68. Kashyap, B.; Phukan, P. A new ferrocene-based bulky pyridine as an efficient reusable homogeneous catalyst. RSC Adv. 2013, 3, 15327–15336. [Google Scholar] [CrossRef]
  69. Lange, K.; Koenig, A.; Roegler, C.; Seeling, A.; Lehmann, J. NO donors—Part 18: Bioactive metabolites of GTN and PETN—Synthesis and vasorelaxant properties. Bioorg. Med. Chem. Lett. 2009, 19, 3141–3144. [Google Scholar] [CrossRef] [PubMed]
  70. Qiu, R.; Zhang, G.; Ren, X.; Xu, X.; Yang, R.; Luo, S.; Yin, S. Air-stable titanocenebis(perfluorooctanesulfonate) as a new catalyst for acylation of alcohols, phenols, thiols, and amines under solvent-free condition. J. Organomet. Chem. 2010, 695, 1182–1188. [Google Scholar] [CrossRef]
  71. Ruijie, Z.; Hongting, S.; Yongcang, Z.; Yan, F.; Zhi, C.; Junfeng, W.; Man, C.; Manzhou, Z.; Qingxiang, G. Heterobimetallicdinuclear lanthanide alkoxide complexes as acid-basedifunctional catalysts for transesterification. J. Org. Chem. 2014, 79, 9246–9252. [Google Scholar]
Figure 1. 1H-NMR spectrum of the crude product obtained from cytidine acetylation.
Figure 1. 1H-NMR spectrum of the crude product obtained from cytidine acetylation.
Catalysts 07 00269 g001
Figure 2. Diagram of tautomeric forms of cytosine-Er(III) coordinate.
Figure 2. Diagram of tautomeric forms of cytosine-Er(III) coordinate.
Catalysts 07 00269 g002
Table 1. Optimization of regioselective acetylation of methyl α-d-glucopyranoside as the model substrate. a
Table 1. Optimization of regioselective acetylation of methyl α-d-glucopyranoside as the model substrate. a
Catalysts 07 00269 i001
Entry1-Acetylimidazole
(equiv)
Er(OTf)3 (mol %)Time (min)Yield (%) b
11.21010trace
21.210205
31.2103026
4 c1.2103014
52.0101015
62.0103028
73.0101552
83.0103067
93.0106040
103.0040-
113.0203068
123.053026
133.0206066
a General reaction conditions: 1 (0.8 mmol.), 1-acetylimidazole (3.0 equiv.) and Er(OTf)3 (10 mol %) were dissolved in water (3 mL) and heated under microwave (MW)-irradiation (60 °C) (see Supplementary Materials); b isolated yield; c conventional heating method with an oil bath using an internal temperature measurement (100 °C).
Table 2. Selective acetylation using 1-acetylimidazole in the presence of Er(OTf)3under MWirradiation. a
Table 2. Selective acetylation using 1-acetylimidazole in the presence of Er(OTf)3under MWirradiation. a
EntrySubstrateProductYield (%) b
1 Catalysts 07 00269 i002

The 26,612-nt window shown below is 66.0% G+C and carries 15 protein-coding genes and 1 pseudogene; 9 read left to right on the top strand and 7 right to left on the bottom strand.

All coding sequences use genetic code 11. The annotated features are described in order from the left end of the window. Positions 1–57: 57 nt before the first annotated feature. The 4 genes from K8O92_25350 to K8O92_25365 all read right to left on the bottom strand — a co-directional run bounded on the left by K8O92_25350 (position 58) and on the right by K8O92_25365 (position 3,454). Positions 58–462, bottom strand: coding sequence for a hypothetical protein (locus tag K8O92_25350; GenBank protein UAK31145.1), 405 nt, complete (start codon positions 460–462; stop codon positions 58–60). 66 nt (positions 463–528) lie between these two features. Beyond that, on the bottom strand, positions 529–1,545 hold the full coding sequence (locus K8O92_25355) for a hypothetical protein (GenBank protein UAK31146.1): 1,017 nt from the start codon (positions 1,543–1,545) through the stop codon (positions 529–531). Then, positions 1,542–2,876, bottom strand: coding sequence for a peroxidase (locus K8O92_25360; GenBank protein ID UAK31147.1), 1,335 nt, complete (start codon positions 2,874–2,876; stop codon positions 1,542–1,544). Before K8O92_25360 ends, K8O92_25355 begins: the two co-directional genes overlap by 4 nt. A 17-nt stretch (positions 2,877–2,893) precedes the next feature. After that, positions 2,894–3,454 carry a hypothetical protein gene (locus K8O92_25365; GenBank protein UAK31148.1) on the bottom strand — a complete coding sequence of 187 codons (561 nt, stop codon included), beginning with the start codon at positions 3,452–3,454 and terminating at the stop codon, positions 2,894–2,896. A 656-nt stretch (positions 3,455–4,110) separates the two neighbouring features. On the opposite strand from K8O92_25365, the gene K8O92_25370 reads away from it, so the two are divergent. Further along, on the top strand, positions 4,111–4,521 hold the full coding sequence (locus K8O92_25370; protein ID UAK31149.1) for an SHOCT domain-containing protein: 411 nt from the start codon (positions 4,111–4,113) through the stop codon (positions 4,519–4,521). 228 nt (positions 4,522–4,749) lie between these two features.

1
Catalysts 07 00269 i003
1a
67
2 Catalysts 07 00269 i004
2
Catalysts 07 00269 i005
2a
63
3 Catalysts 07 00269 i006
3
Catalysts 07 00269 i007
3a
64
4 Catalysts 07 00269 i008
4
Catalysts 07 00269 i009
4a
65
5 Catalysts 07 00269 i010
5
Catalysts 07 00269 i011
5a
62
6 Catalysts 07 00269 i012
6
Catalysts 07 00269 i013
6a
65
7 Catalysts 07 00269 i014
7
Catalysts 07 00269 i015
7a
60
8 Catalysts 07 00269 i016
8
Catalysts 07 00269 i017
8a
63
9 Catalysts 07 00269 i018
9
Catalysts 07 00269 i019
9a
67
10 Catalysts 07 00269 i020
10
Catalysts 07 00269 i021
10a
64
11 Catalysts 07 00269 i022
11
Catalysts 07 00269 i023
11a
50
12 Catalysts 07 00269 i024
12
Catalysts 07 00269 i025
(12a,b,c)
60
a: 40
b: 15
c: 45
13 Catalysts 07 00269 i026
13
Catalysts 07 00269 i027
13a
59
14 Catalysts 07 00269 i028
14
Catalysts 07 00269 i029
14a
80
15 Catalysts 07 00269 i030
15
Catalysts 07 00269 i031
15a
80
16 Catalysts 07 00269 i032
16
Catalysts 07 00269 i033
16a
75
17 d Catalysts 07 00269 i034
17
Catalysts 07 00269 i035
17a
95
18 Catalysts 07 00269 i036
18
Catalysts 07 00269 i037
18a
65
19 Catalysts 07 00269 i038
19
Catalysts 07 00269 i039
19a
80
20 c Catalysts 07 00269 i040
20
Catalysts 07 00269 i041
20a
95
21 Catalysts 07 00269 i042
21
Catalysts 07 00269 i043
21a
92
22 Catalysts 07 00269 i044
22
Catalysts 07 00269 i045
22a
93
a General reaction conditions: 0.8 mmol of substrate, 2.4 mmol of N-acetylimidazole and 0.075 mmol of Er(OTf)3 were dissolved in H2O (3 mL). The reactions were conducted in a Syntos 3000 microwave oven (Anton-Paar) at 60 °C for 30 min (see Supplementary Materials); b isolated yield; c reaction carried out using 1 M NaCl; d in the absence of NaCl no product formation was observed.
Catalysts EISSN 2073-4344 Published by MDPI AG, Basel, Switzerland RSS E-Mail Table of Contents Alert
Back to Top